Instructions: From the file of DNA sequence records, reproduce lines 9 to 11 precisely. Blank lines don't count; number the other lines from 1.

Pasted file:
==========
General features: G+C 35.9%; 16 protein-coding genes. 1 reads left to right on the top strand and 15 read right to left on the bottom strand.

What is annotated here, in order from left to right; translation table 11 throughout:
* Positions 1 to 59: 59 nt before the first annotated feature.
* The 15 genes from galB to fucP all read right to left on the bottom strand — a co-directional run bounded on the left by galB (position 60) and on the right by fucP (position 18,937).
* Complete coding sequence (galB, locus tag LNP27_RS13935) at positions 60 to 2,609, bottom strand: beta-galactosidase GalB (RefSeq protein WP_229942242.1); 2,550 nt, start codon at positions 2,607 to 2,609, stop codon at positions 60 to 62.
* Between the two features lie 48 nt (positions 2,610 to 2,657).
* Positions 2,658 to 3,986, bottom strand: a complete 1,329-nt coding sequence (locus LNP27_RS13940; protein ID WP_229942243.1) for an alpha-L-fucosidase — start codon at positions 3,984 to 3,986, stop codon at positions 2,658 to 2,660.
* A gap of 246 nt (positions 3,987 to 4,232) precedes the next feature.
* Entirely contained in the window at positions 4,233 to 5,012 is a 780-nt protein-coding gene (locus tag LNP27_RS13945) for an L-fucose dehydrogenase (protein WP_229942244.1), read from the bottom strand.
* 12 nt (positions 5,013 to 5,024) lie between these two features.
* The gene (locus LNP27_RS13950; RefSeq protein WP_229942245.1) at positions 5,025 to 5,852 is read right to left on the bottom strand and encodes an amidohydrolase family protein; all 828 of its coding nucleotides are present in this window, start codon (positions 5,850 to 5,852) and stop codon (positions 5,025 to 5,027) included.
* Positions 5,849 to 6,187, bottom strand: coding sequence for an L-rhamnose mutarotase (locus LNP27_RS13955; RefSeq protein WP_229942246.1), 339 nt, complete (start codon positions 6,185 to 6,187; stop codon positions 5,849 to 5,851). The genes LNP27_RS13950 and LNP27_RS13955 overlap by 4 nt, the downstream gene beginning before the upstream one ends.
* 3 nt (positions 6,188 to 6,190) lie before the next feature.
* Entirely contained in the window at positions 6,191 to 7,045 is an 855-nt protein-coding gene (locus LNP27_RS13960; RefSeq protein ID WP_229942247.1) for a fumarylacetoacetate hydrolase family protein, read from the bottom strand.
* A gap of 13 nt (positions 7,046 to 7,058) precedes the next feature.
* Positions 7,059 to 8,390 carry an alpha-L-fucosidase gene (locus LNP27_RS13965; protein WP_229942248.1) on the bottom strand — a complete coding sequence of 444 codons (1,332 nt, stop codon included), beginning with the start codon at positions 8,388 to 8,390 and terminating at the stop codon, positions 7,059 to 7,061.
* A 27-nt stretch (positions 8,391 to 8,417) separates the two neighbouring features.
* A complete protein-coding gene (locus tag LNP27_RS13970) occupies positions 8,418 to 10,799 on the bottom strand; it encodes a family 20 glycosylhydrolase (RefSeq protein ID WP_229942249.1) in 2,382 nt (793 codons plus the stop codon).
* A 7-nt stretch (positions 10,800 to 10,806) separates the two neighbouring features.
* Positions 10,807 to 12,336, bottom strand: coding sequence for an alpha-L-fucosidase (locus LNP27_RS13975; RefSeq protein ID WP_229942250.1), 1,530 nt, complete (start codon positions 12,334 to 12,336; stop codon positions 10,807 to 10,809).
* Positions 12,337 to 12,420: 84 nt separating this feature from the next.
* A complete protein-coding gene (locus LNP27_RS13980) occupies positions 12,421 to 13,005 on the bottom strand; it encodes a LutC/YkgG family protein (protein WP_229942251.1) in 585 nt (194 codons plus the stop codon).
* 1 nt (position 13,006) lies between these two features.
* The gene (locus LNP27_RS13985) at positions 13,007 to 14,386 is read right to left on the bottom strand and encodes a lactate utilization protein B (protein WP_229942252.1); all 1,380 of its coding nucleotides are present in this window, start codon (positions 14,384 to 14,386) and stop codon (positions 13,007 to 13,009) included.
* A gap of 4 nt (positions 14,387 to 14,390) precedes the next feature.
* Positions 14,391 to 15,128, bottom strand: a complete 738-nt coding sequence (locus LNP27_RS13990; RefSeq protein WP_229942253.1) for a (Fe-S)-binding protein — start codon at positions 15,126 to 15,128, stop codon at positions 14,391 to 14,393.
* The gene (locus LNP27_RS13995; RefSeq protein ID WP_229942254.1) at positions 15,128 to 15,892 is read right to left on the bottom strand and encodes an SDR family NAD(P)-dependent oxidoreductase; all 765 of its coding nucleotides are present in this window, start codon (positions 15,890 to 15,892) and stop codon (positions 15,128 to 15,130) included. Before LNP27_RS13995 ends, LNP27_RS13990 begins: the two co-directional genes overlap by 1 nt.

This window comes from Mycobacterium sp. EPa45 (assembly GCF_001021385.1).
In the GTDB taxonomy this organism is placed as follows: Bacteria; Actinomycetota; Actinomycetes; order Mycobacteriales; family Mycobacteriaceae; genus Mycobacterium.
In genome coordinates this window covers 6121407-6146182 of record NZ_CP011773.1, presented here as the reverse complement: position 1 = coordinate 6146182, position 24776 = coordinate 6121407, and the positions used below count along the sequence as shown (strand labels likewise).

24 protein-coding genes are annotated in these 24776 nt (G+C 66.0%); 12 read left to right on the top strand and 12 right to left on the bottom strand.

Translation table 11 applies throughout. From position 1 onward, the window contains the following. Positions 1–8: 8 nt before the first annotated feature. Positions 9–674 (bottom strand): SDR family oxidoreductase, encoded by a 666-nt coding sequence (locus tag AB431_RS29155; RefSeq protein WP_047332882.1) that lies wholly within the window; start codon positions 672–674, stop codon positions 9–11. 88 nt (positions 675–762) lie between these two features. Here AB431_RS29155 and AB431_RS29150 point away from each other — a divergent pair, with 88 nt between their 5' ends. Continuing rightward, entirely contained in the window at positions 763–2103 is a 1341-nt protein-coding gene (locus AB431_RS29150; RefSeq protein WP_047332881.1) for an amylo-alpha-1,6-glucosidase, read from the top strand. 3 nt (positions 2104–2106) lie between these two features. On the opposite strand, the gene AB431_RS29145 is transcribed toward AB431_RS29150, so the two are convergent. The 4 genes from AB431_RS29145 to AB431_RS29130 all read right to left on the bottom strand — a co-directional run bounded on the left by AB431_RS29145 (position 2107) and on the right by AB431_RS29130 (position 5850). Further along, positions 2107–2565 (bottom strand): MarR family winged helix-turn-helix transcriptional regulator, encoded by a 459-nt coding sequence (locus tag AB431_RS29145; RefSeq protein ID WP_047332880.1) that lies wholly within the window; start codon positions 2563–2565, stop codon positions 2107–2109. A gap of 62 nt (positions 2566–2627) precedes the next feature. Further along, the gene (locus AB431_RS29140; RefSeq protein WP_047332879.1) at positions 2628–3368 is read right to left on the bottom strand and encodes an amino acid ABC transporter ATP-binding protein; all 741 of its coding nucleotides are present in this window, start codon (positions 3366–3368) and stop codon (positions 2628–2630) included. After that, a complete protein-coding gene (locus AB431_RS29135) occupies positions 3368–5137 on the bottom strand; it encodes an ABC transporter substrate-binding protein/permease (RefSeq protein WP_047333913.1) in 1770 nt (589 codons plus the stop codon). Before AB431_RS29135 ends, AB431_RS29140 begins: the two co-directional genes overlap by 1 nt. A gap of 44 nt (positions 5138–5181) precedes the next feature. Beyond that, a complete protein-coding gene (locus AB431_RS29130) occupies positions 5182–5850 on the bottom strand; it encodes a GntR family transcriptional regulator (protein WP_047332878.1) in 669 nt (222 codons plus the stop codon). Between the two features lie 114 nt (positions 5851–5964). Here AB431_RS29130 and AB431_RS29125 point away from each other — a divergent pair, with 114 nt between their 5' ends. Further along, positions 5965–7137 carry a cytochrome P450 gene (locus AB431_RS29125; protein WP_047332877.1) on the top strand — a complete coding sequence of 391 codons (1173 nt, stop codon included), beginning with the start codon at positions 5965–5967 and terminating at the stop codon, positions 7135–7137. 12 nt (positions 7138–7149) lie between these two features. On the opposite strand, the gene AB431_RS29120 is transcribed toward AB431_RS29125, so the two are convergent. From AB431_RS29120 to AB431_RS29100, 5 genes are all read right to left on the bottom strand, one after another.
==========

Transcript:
* Entirely contained in the window at positions 4,233 to 5,012 is a 780-nt protein-coding gene (locus tag LNP27_RS13945) for an L-fucose dehydrogenase (protein WP_229942244.1), read from the bottom strand.
* 12 nt (positions 5,013 to 5,024) lie between these two features.
* The gene (locus LNP27_RS13950; RefSeq protein WP_229942245.1) at positions 5,025 to 5,852 is read right to left on the bottom strand and encodes an amidohydrolase family protein; all 828 of its coding nucleotides are present in this window, start codon (positions 5,850 to 5,852) and stop codon (positions 5,025 to 5,027) included.